Often, there were ritual offerings to the sacred energies, and the players would present themselves for purification. The game of ulama symbolizes the perpetual movement and duality of the universe.”
INAH archeologist Gibrán de la Torre tells me, “There are three different versions of Ulama: In one, you can only advance the ball by hitting it with your forearm. The second version is to advance the ball with a stick or club called a mazo — similar to the game of cricket. The most popular version is the ‘hip ulama,’ where you can only hit the ball with your hip. It is a continuation of the pre-Hispanic ullamaliztli played by the Aztecs and Mayans.”
In El Quelite, I meet with another Ulama ballplayer, Juan Carlos Osuna, to have him explain how the game is played. I quickly discover that the rules are different depending on the team and the community.
“The ball court is a long, narrow rectangle with end lines, or goal lines, at each end. In the middle is the center line (analco), which separates the two teams. The goal is to get the ball over your opponent’s endline using only your hip,” he explains.
“If you touch the ball with any other part of your body, you lose a point. If it is a low ball, you must drop to the ground and hit it with your hip. I have had many cuts and bruises, but your body gets used to it.”
Osuna raises a cloth sack he is carrying and almost reverently removes a rubber ball the size of a large cantaloupe and hands it to me. The ball is surprisingly dense — weighing almost nine pounds — but it bounces like a much lighter ball.
“The balls are made from the sap of a rubber tree — the arbol de hule — that grows in Tabasco. They must be constructed by special artisans. The technique is passed down from generation to generation.”
The balls are expensive, costing US $1,000 due to the amount of latex required and a scarcity of artisans who know the technique.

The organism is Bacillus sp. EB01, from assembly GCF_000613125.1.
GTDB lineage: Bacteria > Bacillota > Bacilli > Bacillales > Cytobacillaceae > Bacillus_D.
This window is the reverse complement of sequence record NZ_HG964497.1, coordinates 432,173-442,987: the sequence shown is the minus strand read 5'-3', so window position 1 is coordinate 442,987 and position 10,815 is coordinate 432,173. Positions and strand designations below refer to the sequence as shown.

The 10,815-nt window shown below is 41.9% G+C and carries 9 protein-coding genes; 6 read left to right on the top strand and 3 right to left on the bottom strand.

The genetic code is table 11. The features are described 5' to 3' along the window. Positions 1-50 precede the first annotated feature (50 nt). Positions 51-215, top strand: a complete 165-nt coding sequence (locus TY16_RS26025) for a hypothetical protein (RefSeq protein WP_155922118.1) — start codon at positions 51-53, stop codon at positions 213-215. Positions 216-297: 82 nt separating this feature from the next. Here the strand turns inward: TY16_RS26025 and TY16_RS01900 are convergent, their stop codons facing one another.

Each team consists of three to five players and a referee. Players wear protective gear around their hips — a loincloth, a wide leather belt that straps around their hips and a cloth belt or sash that holds it together and hangs down in front as further protection. The first team to score eight points (rayas) wins the game.
The rules and scoring are so complicated, it can take players years to fully understand them — which is why each game has one or two referees. There are three phases of the game, known as urrias, during you could lose all your points.
Due to the scoring’s complexity, games could have lasted for days — they are now limited to a certain number of hours agreed to by both sides.
Despite all this, Ulama is currently undergoing a serious comeback: through his organization FEMUC Ulama de cadera, Lizárraga has trained and organized teams and tournaments in 11 states in Mexico, as well as in California and Guatemala.
He now has eight women’s teams, 12 men’s teams, four for children and four for youth.
Games can be seen regularly at the Xcaret theme park in Playa del Carmen and at the Xachikalli cultural center in Mexico City. You can even request an exhibition game by contacting Lizárraga at 984-166-8181. Or contact him on Facebook at FEMUC ullama de cadera.
Sheryl Losser is a former public relations executive and professional researcher. She spent 45 years in national politics in the United States. She moved to Mazatlán in 2021 and works part-time doing freelance research and writing.